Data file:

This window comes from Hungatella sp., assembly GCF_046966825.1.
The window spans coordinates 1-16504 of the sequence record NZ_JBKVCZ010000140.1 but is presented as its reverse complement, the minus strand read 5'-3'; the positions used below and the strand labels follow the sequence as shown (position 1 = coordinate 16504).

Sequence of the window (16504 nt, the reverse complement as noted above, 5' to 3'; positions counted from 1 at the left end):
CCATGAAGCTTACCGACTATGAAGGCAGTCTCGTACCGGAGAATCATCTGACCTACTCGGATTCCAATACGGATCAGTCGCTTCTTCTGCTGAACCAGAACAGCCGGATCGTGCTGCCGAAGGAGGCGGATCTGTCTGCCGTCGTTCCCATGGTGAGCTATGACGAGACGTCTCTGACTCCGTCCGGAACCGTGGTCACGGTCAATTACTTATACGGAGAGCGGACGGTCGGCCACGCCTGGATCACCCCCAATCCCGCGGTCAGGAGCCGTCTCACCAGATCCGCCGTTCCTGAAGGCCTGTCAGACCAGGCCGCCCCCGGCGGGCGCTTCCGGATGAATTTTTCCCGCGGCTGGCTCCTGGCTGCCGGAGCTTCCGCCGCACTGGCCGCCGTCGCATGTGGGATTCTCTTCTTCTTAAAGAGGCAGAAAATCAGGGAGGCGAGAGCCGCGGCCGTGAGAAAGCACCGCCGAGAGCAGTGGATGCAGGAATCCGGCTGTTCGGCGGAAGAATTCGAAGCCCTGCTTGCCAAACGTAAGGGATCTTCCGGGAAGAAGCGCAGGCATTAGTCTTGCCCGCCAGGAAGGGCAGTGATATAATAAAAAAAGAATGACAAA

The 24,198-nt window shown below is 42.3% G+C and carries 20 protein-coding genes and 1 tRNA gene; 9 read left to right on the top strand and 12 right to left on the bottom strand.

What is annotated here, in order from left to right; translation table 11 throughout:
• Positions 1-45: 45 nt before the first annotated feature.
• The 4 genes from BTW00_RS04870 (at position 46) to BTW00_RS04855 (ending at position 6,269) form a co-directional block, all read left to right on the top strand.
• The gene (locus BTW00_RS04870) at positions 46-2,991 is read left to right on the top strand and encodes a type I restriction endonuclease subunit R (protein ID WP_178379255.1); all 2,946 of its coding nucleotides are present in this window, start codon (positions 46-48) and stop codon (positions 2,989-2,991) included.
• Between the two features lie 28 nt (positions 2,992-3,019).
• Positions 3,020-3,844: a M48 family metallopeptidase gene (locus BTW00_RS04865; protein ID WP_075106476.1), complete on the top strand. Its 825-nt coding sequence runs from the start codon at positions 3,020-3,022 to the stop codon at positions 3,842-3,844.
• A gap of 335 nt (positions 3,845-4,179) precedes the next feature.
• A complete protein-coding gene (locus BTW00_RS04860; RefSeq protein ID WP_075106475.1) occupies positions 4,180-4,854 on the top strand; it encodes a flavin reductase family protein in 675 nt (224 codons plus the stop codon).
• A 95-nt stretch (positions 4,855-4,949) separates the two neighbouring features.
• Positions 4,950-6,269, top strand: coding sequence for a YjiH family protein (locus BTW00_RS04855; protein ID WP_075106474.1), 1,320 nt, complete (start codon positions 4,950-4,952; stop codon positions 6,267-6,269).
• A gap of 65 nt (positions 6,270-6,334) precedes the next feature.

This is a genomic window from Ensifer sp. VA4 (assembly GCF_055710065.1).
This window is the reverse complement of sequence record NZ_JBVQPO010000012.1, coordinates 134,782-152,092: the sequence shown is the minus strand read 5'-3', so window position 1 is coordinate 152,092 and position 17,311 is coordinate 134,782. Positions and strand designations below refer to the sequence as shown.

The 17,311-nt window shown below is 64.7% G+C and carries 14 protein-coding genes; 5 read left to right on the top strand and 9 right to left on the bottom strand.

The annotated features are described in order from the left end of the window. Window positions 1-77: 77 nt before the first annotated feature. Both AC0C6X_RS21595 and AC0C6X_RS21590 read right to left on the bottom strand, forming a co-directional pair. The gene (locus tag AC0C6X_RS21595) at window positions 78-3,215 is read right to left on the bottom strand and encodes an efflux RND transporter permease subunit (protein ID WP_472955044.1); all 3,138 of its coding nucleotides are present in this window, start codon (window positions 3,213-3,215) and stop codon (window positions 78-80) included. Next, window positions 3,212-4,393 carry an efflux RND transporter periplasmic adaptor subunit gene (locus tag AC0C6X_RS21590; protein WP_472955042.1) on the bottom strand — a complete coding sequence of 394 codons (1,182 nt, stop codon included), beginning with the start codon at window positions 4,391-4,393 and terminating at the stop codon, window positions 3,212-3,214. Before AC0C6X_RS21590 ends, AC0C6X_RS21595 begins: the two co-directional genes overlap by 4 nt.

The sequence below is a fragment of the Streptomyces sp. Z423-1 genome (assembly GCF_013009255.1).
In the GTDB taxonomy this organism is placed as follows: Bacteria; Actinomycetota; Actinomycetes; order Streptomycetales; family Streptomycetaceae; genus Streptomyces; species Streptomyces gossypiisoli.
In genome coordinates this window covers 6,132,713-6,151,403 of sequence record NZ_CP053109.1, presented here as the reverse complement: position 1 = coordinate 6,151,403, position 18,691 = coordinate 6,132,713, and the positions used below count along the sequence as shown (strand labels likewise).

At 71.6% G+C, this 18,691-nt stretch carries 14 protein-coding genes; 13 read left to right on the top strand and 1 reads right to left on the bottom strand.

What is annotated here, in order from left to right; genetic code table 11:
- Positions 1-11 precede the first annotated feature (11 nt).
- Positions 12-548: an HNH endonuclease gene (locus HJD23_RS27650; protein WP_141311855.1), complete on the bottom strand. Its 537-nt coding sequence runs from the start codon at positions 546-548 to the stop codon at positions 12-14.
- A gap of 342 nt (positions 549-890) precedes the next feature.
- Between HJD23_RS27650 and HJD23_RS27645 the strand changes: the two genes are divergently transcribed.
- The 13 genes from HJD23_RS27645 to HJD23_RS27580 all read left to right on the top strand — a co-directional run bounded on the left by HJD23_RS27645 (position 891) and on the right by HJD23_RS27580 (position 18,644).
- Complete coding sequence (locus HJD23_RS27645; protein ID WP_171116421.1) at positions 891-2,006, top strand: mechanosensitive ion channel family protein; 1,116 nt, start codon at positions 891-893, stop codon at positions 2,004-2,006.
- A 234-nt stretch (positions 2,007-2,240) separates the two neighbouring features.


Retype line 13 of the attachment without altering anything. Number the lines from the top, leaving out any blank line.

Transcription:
• A complete protein-coding gene (locus BTW00_RS04860; RefSeq protein ID WP_075106475.1) occupies positions 4,180-4,854 on the top strand; it encodes a flavin reductase family protein in 675 nt (224 codons plus the stop codon).